“I would probably have a year or two to live” | Man diagnosed with HIV in 1986 lives thanks to diagnosis

John Jaruzel was tested for HIV in 1986 and came back positive. At first he thought he only had a few years to live. But now he’s living a busy life.

KNOXVILLE, Tenn. – About a year after the first HIV test became widely available, John Jaruzel decided to do one. It came back positive and fear was the first thing that came to her mind.

He said he thought he would only have one or two more years to live, but that was 1986.

He had decided not to tell his family right away. His mother had passed away before he tested positive, and he didn’t want his father to worry about his health as well.

“But I always felt bad that I didn’t want my dad to have to deal with the death of a child,” Jaruzel said.

With proper medication and personal care, Jaruzel has been living with HIV for over 30 years. And he is not the only one to have experienced a positive diagnosis.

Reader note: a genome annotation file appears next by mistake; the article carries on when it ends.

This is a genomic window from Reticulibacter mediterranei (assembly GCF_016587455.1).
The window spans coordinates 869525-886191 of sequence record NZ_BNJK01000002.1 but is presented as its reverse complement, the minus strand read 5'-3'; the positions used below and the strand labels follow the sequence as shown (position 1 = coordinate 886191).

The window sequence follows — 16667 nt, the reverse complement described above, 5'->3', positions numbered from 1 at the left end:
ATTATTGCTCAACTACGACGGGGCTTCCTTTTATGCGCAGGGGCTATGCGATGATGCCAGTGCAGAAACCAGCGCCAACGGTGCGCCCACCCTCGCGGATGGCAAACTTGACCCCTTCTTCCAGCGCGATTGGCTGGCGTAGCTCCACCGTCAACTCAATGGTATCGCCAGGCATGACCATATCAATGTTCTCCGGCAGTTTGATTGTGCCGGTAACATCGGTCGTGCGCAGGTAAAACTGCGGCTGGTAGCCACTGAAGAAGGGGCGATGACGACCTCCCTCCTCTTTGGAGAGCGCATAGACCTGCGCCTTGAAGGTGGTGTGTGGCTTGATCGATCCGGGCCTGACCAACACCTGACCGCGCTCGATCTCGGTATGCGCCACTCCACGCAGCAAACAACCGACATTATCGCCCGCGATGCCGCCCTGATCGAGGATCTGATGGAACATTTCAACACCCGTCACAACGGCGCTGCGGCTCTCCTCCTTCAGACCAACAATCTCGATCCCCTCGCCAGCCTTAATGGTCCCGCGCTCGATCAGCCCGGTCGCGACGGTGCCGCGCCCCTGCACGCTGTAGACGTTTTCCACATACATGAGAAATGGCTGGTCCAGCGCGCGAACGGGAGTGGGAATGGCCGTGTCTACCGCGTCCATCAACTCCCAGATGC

The Tennessee Department of Health estimates that approximately 1,000 people in Knox County are living with HIV and with the right treatment, they can live more comfortably.

“In the late 90s and early 2000s, they started getting better drugs with fewer side effects,” Jaruzel said.

And drugs and research continue to improve. Dr Dan Ely, who works with the University of Tennessee Medical Center, said people diagnosed with HIV can live almost normal lifetimes. Many can still eat out, visit friends, and all the rest without fear of risking their lives.

He said taking HIV drugs is less complicated than when they are released, and many people living with HIV can take one pill once a day to stay safe.

For Jaruzel, a single pill is not enough.

“I’m currently taking five different drugs at this point, mainly because of my history of taking ‘drug A’, then ‘drug B’, then ‘drug C’,” Jaruzel said.

While taking several pills, he says he is doing very well. He said he is an avid cyclist and rides Tennessee’s variety of trails, goes outdoors regularly, and relaxes in the great outdoors.

And as people continue to be diagnosed with HIV, Jaruzel said he has hope for the future. First, he said he wanted to see the transmission between people end. Then he wants to see a cure for anyone who tests positive for the virus.

“It’s a future we look forward to,” he said.

About Bradley J. Bridges

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